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May 28, 2006

Gerry Fraley Makes Me Angry. Angry and Tired.

The Dallas Morning News’s Gerry Fraley had this to say Sunday morning:

In the Best Interest Of The Game

The rise of St. Louis' multi-talented Albert Pujols should make every organization reconsider the value of scouts.

The Cardinals found Pujols because a scout, Dave Karaff, pictured a power hitter where others saw only a pudgy junior-college catcher. Karaff fought to have Pujols taken in the 13th round of the 1999 draft and given enough of a bonus ($60,000) to sign.

St. Louis ownership forgot about that. It is obsessed with drafting collegiate players based on their statistics. The Cardinals' first 26 picks in the 2004 draft were collegiate players. In moving to this philosophy, the Cardinals let Karaff go in a purge of scouts.

Where to begin…

As Fraley notes, St. Louis selected 26 consecutive college players in the 2004 draft, though, like Pujols, three were from community or junior colleges. The Cardinals selected only four high schoolers in 47 picks and signed none.

What did the college-obsessed Cardinals do the 2005 draft? With their first pick, they selected high-school outfielder Colby Rasmus. In fact, they selected six high schoolers with their first ten picks and fifteen overall along with five JuCo/Community College players.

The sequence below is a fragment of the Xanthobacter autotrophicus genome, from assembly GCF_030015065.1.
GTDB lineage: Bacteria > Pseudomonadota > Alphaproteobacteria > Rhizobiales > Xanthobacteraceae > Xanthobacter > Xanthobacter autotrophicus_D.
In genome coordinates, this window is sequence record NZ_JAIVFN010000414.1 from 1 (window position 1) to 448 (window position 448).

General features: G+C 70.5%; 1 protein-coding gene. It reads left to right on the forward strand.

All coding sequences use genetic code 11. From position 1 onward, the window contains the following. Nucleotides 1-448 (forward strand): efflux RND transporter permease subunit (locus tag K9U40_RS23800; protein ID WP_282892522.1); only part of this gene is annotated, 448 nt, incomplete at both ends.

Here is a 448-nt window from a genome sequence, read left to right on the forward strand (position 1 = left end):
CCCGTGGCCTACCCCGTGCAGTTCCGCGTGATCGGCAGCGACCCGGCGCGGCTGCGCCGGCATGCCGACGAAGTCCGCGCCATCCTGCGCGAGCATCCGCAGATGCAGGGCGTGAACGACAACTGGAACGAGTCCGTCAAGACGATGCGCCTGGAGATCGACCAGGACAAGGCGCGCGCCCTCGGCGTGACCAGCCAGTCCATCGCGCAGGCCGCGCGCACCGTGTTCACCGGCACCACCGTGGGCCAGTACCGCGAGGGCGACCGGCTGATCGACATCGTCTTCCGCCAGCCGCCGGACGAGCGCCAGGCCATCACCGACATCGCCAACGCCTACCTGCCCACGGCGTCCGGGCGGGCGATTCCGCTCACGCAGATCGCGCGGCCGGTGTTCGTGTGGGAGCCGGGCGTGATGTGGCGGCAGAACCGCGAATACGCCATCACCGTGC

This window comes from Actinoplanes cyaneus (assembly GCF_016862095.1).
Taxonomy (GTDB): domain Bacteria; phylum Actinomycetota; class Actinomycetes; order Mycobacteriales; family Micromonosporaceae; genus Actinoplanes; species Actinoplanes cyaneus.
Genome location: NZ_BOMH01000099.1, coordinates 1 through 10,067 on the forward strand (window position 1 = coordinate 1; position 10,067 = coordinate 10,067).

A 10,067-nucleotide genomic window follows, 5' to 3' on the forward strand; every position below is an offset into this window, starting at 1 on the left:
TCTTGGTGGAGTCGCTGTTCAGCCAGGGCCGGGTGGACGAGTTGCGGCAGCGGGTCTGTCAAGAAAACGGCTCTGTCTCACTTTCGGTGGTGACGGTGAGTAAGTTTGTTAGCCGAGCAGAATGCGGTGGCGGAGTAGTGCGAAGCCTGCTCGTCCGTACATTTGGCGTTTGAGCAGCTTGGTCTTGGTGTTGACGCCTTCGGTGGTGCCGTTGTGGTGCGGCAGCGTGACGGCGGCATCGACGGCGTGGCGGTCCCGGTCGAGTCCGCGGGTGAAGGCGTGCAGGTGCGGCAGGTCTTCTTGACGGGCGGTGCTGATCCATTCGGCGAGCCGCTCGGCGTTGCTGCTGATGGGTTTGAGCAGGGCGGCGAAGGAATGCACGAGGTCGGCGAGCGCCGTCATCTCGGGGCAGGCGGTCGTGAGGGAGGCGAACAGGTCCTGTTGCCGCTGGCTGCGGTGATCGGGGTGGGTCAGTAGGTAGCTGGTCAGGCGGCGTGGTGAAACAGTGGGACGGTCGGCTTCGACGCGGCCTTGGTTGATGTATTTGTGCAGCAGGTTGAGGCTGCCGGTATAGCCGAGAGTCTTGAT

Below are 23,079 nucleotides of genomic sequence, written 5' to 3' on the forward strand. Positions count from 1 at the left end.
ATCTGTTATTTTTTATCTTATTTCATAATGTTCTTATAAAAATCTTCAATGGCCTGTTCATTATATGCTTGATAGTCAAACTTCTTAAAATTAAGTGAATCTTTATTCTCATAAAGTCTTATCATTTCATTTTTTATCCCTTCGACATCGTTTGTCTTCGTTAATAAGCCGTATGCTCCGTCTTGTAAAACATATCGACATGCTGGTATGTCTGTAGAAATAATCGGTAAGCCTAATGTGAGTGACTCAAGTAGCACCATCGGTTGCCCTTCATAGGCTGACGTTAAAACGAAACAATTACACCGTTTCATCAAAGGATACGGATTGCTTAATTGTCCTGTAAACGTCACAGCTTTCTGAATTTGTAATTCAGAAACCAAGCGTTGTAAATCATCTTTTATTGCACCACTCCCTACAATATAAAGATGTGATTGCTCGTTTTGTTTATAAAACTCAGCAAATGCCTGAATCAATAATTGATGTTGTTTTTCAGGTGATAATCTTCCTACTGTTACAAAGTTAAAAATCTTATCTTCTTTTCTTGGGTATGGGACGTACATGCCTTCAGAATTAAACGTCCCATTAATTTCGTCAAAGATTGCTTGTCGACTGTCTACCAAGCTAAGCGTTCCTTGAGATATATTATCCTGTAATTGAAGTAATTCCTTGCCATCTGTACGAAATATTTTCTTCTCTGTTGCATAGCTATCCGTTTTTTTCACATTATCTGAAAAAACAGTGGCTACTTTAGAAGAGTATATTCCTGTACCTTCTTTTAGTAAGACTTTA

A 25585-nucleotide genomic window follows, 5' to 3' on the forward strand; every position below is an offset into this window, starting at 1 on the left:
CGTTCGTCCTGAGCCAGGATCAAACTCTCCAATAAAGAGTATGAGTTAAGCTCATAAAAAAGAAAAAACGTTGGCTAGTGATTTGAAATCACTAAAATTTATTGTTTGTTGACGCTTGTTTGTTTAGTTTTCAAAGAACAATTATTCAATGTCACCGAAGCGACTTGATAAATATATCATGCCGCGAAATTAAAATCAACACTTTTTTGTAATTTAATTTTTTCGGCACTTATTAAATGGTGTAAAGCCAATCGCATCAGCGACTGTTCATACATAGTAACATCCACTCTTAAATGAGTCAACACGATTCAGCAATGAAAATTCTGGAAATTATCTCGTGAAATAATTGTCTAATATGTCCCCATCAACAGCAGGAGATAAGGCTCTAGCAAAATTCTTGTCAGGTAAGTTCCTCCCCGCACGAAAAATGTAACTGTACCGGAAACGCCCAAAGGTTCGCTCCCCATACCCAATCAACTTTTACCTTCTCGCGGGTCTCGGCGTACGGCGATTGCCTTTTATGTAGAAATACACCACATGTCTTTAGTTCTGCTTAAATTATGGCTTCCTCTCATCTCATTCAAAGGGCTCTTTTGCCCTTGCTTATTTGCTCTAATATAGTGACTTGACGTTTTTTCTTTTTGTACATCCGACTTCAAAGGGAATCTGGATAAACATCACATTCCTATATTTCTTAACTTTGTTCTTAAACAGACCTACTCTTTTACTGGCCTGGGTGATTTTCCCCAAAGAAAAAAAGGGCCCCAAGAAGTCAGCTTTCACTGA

Why would Fraley ignore the St. Louis’s most recent draft? Perhaps because it makes his argument incredibly lame.

When St. Louis overhauled its scouting organization after the 2003 season, its farm system had ranked among the worst in baseball for several years. In 2001, Baseball America ranked the Cardinal farm system 23rd of 30 teams. In 2002 it fell to dead last, and in 2003 it rocketed to 28 th. Here’s what Baseball America had to say about them in February 2005:

Aside from Albert Pujols, St. Louis had few significant contributors to their pennant run who were produced by the farm system. Pujols and So Taguchi--a veteran player who was signed after playing several years in Japan--were the only everyday players originally signed by the organization. On the pitching staff, Dan Haren and Matt Morris were the only players with at least 45 innings who started their careers with the Cardinals.

Most anti-stathead rants like Fraley’s revolve around straw men and simplistic either-or arguments. What evidence suggests that St. Louis -- with the same ownership, general manager and manager in place since 1996 and six consecutive winning seasons – embraced the all-stats, no-scouts approach derided by Fraley? Practically none, unless the purpose is to find thin slivers of facts supporting a premeditated conclusion. Per Baseball America’s Will Lingo in late 2003: